Redskins: Five biggest cut day surprises in Washington
By Ian Cummings
No. 3 – The Redskins let go of Jeremy Reaves
It’s not far-fetched to say that Jeremy Reaves was the Redskins third best safety in preseason. He ended up leading the team overall in total tackles, and every week, he gave one-hundred percent effort on the field, showing impressive tenacity and range as a tackler.
The decision to keep Deshazor Everett over Reaves made more sense; Everett is at least a competent defensive backup, and he brings great value on special teams, an area where Washington is hurting. Troy Apke’s inclusion, however, is a bit more confounding.
It still makes sense, in a way, that the Redskins kept Apke over Reaves as the No. 4 safety. Apke is a top-flight athlete at the safety position, with a 4.34 40-yard dash and a 41-inch vertical serving as two of his numbers, and the team spent a fourth-round pick on him, so they want to get a return on that investment, if possible.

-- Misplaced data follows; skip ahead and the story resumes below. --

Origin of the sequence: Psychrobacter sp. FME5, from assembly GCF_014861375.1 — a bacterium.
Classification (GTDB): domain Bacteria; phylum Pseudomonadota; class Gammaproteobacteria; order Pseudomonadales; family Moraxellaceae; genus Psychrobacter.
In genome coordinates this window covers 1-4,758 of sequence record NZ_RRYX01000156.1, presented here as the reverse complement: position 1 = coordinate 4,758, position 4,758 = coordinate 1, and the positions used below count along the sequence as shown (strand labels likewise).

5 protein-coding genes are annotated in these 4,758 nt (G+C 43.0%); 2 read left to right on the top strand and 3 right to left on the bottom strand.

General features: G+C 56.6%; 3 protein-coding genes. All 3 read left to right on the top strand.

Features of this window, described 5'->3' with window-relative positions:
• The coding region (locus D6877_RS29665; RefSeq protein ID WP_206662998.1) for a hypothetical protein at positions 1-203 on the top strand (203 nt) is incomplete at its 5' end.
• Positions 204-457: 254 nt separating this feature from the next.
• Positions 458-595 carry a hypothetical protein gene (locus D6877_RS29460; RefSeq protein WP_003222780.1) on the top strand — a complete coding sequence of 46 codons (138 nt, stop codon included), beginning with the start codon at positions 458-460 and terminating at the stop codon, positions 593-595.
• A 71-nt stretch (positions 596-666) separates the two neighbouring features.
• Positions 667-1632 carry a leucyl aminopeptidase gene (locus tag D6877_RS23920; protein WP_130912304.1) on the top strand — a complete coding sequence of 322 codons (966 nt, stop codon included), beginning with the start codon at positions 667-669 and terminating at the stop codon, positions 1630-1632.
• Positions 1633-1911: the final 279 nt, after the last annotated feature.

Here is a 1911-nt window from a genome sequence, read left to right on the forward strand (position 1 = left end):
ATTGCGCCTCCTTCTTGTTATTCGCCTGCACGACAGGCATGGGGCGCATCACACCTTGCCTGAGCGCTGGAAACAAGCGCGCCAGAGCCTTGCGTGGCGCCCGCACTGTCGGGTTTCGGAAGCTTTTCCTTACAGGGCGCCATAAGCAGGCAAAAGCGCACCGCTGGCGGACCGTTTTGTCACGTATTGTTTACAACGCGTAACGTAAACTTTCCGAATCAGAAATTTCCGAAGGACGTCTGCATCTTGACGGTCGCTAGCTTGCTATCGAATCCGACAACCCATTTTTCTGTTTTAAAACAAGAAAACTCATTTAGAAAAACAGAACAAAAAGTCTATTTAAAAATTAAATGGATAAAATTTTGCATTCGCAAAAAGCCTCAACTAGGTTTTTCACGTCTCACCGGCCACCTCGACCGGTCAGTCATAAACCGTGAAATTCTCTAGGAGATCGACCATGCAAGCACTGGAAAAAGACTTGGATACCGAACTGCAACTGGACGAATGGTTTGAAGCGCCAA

But it was clear that Apke hadn’t developed as much as the team had hoped this preseason. While he had flashes, showing his athleticism, his mental makeup isn’t where it needs to be as a safety. He’s slow making reads, and consistently took poor tackling angles. Athletic traits as solid as Apke’s don’t serve a purpose if a player can’t use them correctly. If this business was strictly about job performance, then Reaves would be on the roster right now.
But instead, the Redskins refused to trust their eyes, and instead trusted in something they can’t see: Unrealized potential. Sometimes it works. Sometimes it doesn’t.